How to present your work (and yourself) when applying for a design role

Unmind Design
Published in
5 min readFeb 21, 2020


I’ve been a hiring manager for over 6 years now and have reviewed countless applications for various roles. During this process, I’ve come to realise that there are a few key attributes that either attract me towards a candidate or deter me away. I’d like to share some of these learnings and observations, which will hopefully help when you’re applying for a new role.

Cover letter

Attaching a cover letter with your application is by no means mandatory but I always appreciate it when someone takes the time to write a well-crafted cover letter. You’d be surprised how big an impact a thoughtful and engaging cover letter can make. Most hiring managers are going through dozens of applications every week, so you want to make sure that you’re conveying something meaningful enough for them to stop and pay attention to. A few things that I look for:

  • Is it personal? I want to know how you can help us take our mission further. What skillset do you bring to the table? How your past experiences have prepared you for this role at this company in particular?
  • Does it exude enthusiasm? I’d like to assume that you’re applying for this role because you’re excited about it. Make it clear in your cover letter. Tell me why you’re passionate about the company or the industry.
  • Is it concise? It’s best to keep your cover letter short and sweet. Get the most important information in there and leave the rest for your phone screen or in-person interview.

Here’s a great post about writing strong cover letters.


In this day and age, I honestly prefer to browse through an up-to-date LinkedIn profile than going through a PDF resume but if you are going to submit a CV with your application, here are a few things that I’d suggest paying close attention to:

  • How well it’s designed. You might be thinking, “well, duh!” but you’d be surprised at how often I review CVs that don’t have any type of story to tell. Your CV (and other pieces that are part of your application) is an opportunity for you to showcase your talent. It’s your chance to leave a great first impression. Make sure you tell a compelling story through your CV. Another thing to pay attention to is the hierarchy of the information. Your CV should be scannable. If the hiring manager is spending 30 seconds looking through it, he/she should get a good sense of your background.
  • The content. The most important components of a CV are your name, email address, link to portfolio, your past experience, your education. That’s all. You don’t need to add your bio or your skills or all the languages you speak. If you think it’s important for the hiring manager to know these things, mention them when you speak to them. Try to only have the essentials on your CV.
  • How long it is. Studies show that hiring managers spend an average of six seconds reviewing a CV. Just six seconds! This is why it’s important to keep it snappy. I’d advice you to keep your resume down to one page only. List only the most relevant roles to the position that you’re applying for. For example, if you’re applying for a Brand Designer role, it’s not useful to list your experience as a barista when you were in college. Doing this will ensure that you’re only presenting the most important information and that the hiring manager can get to that information as quickly as possible.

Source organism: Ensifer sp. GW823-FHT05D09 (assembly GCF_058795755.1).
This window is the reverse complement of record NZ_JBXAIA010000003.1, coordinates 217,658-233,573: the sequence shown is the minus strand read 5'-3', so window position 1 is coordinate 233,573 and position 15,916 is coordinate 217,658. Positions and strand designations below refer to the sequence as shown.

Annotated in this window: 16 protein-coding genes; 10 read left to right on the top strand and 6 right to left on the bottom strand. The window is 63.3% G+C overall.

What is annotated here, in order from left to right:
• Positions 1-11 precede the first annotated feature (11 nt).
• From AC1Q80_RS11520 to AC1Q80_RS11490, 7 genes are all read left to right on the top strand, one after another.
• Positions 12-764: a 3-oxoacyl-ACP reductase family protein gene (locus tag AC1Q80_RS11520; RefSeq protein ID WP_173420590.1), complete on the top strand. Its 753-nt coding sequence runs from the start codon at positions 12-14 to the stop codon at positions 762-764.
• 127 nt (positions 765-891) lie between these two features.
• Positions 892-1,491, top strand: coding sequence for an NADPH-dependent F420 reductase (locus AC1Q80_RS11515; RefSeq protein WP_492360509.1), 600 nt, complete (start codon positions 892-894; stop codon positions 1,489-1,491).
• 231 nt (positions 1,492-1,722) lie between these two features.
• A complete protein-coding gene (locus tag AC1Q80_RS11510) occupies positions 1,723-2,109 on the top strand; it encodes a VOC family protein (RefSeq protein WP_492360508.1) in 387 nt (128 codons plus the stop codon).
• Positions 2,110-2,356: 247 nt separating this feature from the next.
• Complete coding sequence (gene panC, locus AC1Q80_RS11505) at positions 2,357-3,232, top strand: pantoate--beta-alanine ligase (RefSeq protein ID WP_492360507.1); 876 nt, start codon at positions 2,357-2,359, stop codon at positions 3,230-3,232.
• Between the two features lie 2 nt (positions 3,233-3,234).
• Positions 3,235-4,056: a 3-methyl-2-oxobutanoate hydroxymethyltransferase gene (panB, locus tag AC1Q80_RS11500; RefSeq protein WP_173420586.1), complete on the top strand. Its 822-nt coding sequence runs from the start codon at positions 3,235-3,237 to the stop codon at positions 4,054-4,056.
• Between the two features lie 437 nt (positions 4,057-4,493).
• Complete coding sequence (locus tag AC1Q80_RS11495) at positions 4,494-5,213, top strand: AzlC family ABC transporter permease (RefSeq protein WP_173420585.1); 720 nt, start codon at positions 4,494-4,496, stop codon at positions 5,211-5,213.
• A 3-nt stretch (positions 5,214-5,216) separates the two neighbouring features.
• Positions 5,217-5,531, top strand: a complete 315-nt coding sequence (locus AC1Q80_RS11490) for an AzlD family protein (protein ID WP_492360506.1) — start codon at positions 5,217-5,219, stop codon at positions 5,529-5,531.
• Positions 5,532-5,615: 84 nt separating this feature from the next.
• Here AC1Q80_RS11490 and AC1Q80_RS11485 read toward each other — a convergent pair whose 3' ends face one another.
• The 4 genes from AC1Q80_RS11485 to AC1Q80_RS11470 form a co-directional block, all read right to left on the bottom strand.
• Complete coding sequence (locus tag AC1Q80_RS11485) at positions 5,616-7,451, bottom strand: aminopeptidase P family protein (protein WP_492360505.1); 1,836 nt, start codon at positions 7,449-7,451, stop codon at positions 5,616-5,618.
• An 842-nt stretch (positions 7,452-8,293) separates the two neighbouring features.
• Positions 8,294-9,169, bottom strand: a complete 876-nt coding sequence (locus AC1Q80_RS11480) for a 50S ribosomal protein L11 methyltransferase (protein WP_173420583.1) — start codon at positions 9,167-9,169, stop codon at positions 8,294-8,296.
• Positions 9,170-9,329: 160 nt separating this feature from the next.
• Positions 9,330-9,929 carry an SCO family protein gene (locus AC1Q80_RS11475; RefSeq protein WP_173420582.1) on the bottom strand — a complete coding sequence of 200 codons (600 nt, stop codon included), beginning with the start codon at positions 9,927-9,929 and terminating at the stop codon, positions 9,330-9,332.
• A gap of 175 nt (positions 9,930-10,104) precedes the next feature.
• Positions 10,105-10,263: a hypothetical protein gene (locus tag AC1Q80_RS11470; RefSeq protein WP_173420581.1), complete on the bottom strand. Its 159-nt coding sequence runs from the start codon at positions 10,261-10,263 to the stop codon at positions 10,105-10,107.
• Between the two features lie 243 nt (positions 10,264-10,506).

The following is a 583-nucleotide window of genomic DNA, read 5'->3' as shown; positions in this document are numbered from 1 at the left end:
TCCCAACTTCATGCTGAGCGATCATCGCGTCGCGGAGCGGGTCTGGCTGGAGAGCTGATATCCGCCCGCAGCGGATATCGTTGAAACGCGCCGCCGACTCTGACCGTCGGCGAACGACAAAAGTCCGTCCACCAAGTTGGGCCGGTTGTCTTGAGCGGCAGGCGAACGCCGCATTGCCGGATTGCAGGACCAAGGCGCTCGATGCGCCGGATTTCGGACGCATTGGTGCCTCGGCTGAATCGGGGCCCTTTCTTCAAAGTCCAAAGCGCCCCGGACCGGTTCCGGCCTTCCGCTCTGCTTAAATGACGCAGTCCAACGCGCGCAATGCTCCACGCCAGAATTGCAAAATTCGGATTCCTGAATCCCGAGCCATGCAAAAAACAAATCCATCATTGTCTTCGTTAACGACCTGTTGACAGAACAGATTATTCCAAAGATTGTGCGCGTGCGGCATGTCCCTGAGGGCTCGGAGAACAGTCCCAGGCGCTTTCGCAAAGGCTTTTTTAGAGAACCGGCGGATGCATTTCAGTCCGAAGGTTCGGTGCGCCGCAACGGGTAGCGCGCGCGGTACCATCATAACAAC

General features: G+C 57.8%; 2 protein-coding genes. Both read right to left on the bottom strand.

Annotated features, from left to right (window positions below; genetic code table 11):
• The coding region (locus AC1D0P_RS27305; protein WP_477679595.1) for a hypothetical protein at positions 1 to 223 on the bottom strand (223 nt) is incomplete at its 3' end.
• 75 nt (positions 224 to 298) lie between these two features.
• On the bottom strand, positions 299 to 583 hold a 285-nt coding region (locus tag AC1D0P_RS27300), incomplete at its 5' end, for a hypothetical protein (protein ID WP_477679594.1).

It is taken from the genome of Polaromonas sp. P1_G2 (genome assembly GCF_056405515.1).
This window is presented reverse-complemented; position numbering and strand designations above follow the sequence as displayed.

It really doesn’t matter if you have an awarding-winning portfolio website or a PDF portfolio, as long as you have a golden thread, a story running through all your pieces. Again, just like your CV, your portfolio is the perfect medium for you to showcase your awesome design chops. Take some time to craft that personal story and showcase it through the pages of your portfolio. A few things to keep in mind:

  • Tailor it for your audience. No better way to impress hiring managers than to show them a portfolio that speaks to their needs. Hand-select projects that you think will resonate better than others considering the industry that the company belongs to, the type of problems they’re trying to solve, and the role that you’re applying for. Most hiring managers would appreciate that you’re willing to go the extra mile to showcase your most relevant work.
  • Quality over quantity. This one’s quite obviously but definitely worth a mention. Choose your absolute best projects that you feel 100% confident about and only include those in your portfolio. Busy hiring managers would rather go through 3–4 high quality projects to understand how the candidate thinks and works than have to go through 10 mediocre projects trying to make sense of them. So, pick wisely.
  • Show your process. I’ve reviewed countless projects that didn’t include any kind of rationale or process behind the final solutions. In situations like this one, I’ll either reach out to the candidate asking for documentation on process for a given project or right out skip over them because I have other portfolios in front of me that have a clearly defined process included. Don’t rely on that phone screen or an in-person interview to describe your process, you may never get that chance. Do so upfront in your portfolio.

Below are a few examples of portfolios that hit the nail on the head.

To sum it up, putting some extra thought and care into presenting your work is definitely worth it. Don’t worry about standing out from the crowd too much. Make your “packet” a representation of you and your work ethic. As long as it reflects your voice as a designer, you’ll be in a great place to succeed.



Unmind Design

Designer of many things. Currently, leading the Core Products Design team at Grammarly. Helping Designers and Design Leaders navigate their career.